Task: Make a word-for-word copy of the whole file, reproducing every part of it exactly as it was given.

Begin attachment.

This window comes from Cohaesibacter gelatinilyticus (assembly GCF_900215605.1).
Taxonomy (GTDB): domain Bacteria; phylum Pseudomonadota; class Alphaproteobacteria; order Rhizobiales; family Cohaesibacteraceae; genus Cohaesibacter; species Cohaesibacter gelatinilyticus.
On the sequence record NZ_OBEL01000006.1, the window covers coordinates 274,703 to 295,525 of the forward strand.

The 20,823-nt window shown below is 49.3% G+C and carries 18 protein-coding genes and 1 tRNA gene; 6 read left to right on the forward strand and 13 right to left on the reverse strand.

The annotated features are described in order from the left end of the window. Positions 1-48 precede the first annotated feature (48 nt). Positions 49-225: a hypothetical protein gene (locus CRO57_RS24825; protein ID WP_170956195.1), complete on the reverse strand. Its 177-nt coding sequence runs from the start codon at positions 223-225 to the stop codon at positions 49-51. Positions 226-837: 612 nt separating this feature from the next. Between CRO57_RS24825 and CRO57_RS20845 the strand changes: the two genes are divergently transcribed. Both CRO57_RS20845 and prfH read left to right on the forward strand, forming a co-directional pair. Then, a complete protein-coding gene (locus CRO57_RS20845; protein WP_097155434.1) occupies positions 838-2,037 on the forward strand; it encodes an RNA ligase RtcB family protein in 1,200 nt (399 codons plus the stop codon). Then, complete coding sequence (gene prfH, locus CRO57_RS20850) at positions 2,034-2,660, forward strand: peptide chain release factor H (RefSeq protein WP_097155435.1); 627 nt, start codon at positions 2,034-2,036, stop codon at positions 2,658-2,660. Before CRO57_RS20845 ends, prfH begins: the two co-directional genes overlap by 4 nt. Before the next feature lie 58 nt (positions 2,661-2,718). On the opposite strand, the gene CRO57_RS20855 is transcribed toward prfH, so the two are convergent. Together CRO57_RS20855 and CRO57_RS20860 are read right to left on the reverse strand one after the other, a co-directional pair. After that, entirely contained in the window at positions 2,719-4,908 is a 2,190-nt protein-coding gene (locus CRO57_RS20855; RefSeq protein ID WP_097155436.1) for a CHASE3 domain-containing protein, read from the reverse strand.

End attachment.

This window comes from Cohaesibacter gelatinilyticus (assembly GCF_900215605.1).
Taxonomy (GTDB): domain Bacteria; phylum Pseudomonadota; class Alphaproteobacteria; order Rhizobiales; family Cohaesibacteraceae; genus Cohaesibacter; species Cohaesibacter gelatinilyticus.
On the sequence record NZ_OBEL01000006.1, the window covers coordinates 274,703 to 295,525 of the forward strand.

The 20,823-nt window shown below is 49.3% G+C and carries 18 protein-coding genes and 1 tRNA gene; 6 read left to right on the forward strand and 13 right to left on the reverse strand.

The annotated features are described in order from the left end of the window. Positions 1-48 precede the first annotated feature (48 nt). Positions 49-225: a hypothetical protein gene (locus CRO57_RS24825; protein ID WP_170956195.1), complete on the reverse strand. Its 177-nt coding sequence runs from the start codon at positions 223-225 to the stop codon at positions 49-51. Positions 226-837: 612 nt separating this feature from the next. Between CRO57_RS24825 and CRO57_RS20845 the strand changes: the two genes are divergently transcribed. Both CRO57_RS20845 and prfH read left to right on the forward strand, forming a co-directional pair. Then, a complete protein-coding gene (locus CRO57_RS20845; protein WP_097155434.1) occupies positions 838-2,037 on the forward strand; it encodes an RNA ligase RtcB family protein in 1,200 nt (399 codons plus the stop codon). Then, complete coding sequence (gene prfH, locus CRO57_RS20850) at positions 2,034-2,660, forward strand: peptide chain release factor H (RefSeq protein WP_097155435.1); 627 nt, start codon at positions 2,034-2,036, stop codon at positions 2,658-2,660. Before CRO57_RS20845 ends, prfH begins: the two co-directional genes overlap by 4 nt. Before the next feature lie 58 nt (positions 2,661-2,718). On the opposite strand, the gene CRO57_RS20855 is transcribed toward prfH, so the two are convergent. Together CRO57_RS20855 and CRO57_RS20860 are read right to left on the reverse strand one after the other, a co-directional pair. After that, entirely contained in the window at positions 2,719-4,908 is a 2,190-nt protein-coding gene (locus CRO57_RS20855; RefSeq protein ID WP_097155436.1) for a CHASE3 domain-containing protein, read from the reverse strand.